MedicalResearch.com Interview with:
Fergus J. Couch, Ph.D.
Zbigniew and Anna M. Scheller Professor of Medical Research
Chair, Division of Experimental Pathology
Department of Laboratory Medicine and Pathology
MedicalResearch.com: What is the background for this study? What are the main findings?
Response: The main finding is that RAD51D, BARD1, and MSH6 can now be included in the list of moderate risk breast cancer genes. In contrast, other genes such as MRE11A and RAD50 do not increase risk of breast cancer. In addition, we provide initial estimates of the level of breast cancer risk associated with mutations in the genes that cause breast cancer. The “new” breast cancer genes may now be useful for identifying women who can benefit from enhanced screening. These new data will need to be considered by the National Comprehensive Cancer Network (NCCN) which provides guidelines for clinical management of individuals with mutations in cancer predisposition genes. These results will also be useful for identifying members of families who are at increased risk of breast cancer.
MedicalResearch.com: Why did you choose to study this particular question?
Response: Many of the genes on commercial hereditary cancer clinical genetic testing panels do not have defined roles in breast cancer. In short, the involvement of several of the genes in breast cancer susceptibility has not been determined and for other genes we do not have accurate estimates of the level of risk associated with pathogenic mutations. Using a large clinical testing dataset from Ambry Genetics we sought to define the genes involved in breast cancer and to provide estimates of cancer risk for each of the genes that do predispose to breast cancer.
MedicalResearch.com: Were you surprised by any of the findings–why or why not?
Response: We were able to confirm the involvement of genes such as BRCA1, BRCA2, CHEK2, ATM, and PALB2. That was not surprising. However, we somewhat unexpectedly forund that BARD!, RAD51D, and MSH6 are moderate risk breast cancer genes. We also ruled out several genes such as RAD50 and MRE11A as breast cancer genes. These have been thought to have a role in breast cancer for some time, so it is a surprise to find that they are not involved.
MedicalResearch.com: How do these findings add to what is already known in this area?
Response: As noted above, we now have extra genes that predispose to breast cancer in the population. These should be useful for testing of families and may prove useful for selecting women who can benefit from better screening for cancer using MRI. Excluding of the genes that are not involved in breast cancer is also important because women found to carry mutations in these genes should not be using the mutations to drive their clinical management.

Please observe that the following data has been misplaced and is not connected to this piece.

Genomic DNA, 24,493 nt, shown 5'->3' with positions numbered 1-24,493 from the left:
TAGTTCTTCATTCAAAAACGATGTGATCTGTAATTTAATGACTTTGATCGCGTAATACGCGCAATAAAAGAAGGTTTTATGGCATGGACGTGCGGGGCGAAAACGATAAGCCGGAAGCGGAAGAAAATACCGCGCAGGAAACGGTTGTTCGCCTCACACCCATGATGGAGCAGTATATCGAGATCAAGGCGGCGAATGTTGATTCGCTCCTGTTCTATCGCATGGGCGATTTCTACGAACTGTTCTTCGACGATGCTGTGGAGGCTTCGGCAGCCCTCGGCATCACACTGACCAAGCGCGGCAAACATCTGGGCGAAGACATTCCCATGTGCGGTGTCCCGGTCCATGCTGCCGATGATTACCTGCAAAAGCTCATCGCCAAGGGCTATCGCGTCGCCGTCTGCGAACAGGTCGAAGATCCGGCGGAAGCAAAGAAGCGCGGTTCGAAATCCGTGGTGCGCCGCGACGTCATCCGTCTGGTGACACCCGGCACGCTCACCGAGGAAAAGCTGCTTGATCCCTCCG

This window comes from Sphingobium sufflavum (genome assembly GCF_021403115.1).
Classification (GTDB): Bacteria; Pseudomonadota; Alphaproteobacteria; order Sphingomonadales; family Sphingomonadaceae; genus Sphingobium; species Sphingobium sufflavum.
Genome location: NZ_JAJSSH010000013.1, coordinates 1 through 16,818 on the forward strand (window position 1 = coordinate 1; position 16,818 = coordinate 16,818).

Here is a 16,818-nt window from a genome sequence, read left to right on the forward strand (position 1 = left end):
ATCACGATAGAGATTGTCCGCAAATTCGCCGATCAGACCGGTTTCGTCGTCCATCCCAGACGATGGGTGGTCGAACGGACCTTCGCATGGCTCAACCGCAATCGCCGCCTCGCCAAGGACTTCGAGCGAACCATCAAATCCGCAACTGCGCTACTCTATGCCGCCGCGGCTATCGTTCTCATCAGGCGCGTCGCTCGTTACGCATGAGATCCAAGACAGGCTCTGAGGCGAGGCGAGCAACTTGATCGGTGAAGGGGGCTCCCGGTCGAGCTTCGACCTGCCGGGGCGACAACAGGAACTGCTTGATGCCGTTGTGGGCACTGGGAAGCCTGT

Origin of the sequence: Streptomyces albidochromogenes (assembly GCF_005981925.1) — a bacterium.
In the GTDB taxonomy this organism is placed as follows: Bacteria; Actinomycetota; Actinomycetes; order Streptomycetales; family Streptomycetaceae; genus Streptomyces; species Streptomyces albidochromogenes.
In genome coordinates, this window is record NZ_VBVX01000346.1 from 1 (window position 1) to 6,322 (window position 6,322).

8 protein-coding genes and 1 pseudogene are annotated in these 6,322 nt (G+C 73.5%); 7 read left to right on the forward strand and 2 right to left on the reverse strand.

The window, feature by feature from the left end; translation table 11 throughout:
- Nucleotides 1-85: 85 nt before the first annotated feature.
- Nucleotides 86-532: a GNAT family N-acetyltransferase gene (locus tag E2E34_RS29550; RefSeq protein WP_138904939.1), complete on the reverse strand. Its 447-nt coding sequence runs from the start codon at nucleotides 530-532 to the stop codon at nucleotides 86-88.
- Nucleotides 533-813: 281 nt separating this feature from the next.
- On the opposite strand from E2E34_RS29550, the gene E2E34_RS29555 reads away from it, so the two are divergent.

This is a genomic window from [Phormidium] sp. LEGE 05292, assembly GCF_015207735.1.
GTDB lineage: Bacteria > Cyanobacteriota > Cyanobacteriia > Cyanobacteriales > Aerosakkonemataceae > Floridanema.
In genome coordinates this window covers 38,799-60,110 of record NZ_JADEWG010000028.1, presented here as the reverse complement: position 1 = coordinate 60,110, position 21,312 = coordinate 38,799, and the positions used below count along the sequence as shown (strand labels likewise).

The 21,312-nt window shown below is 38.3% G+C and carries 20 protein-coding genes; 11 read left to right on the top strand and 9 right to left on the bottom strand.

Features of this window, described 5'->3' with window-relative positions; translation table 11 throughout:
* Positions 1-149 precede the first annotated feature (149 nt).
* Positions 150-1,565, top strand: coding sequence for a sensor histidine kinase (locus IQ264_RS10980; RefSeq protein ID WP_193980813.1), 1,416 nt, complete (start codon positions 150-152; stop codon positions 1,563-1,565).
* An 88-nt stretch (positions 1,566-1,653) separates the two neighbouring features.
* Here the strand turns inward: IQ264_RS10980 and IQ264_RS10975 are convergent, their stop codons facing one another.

MedicalResearch.com: Do you think inclusion of low penetrance/moderate-risk genes on multigene panels provides clinically useful information for patients and their families, or might it sow confusion or have other drawbacks.
Response: Inclusion of the moderate risk genes is important because women can benefit from knowledge about mutations through enhanced screening etc. Low penetrance genes are perhaps more questionable. However, there is still much to learn. For instance it is possible that some genes are low penetrance overall but may be moderate risk for certain breast cancer subtypes. We also are not sure whether other types of mutations such as missense mutations in these various genes have the same effects as truncating mutations. Perhaps in some situations missense mutations can influence risk of breast cancer whereas protein truncating mutations may not. Basically, there is a still a lot to learn about these genes and the only way we can do that is by amassing additional data. We should not remove genes until we are certain that they have no role, as long as the information coming from them is used with caution.
MedicalResearch.com: What additional research is needed?
Response: We would like to see further validation of these results in other large studies of matched cancer cases and controls. Further efforts are also needed to define cancer risks for genes for the general population and separately for individuals with a family history of breast cancer.
MedicalResearch.com: Thank you for your contribution to the MedicalResearch.com community.
Couch FJ, Shimelis H, Hu C, Hart SN, Polley EC, Na J, Hallberg E, Moore R, Thomas A, Lilyquist J, Feng B, McFarland R, Pesaran T, Huether R, LaDuca H, Chao EC, Goldgar DE, Dolinsky JS. Associations Between Cancer Predisposition Testing Panel Genes and Breast Cancer. JAMA Oncol. Published online April 13, 2017. doi:10.1001/jamaoncol.2017.0424
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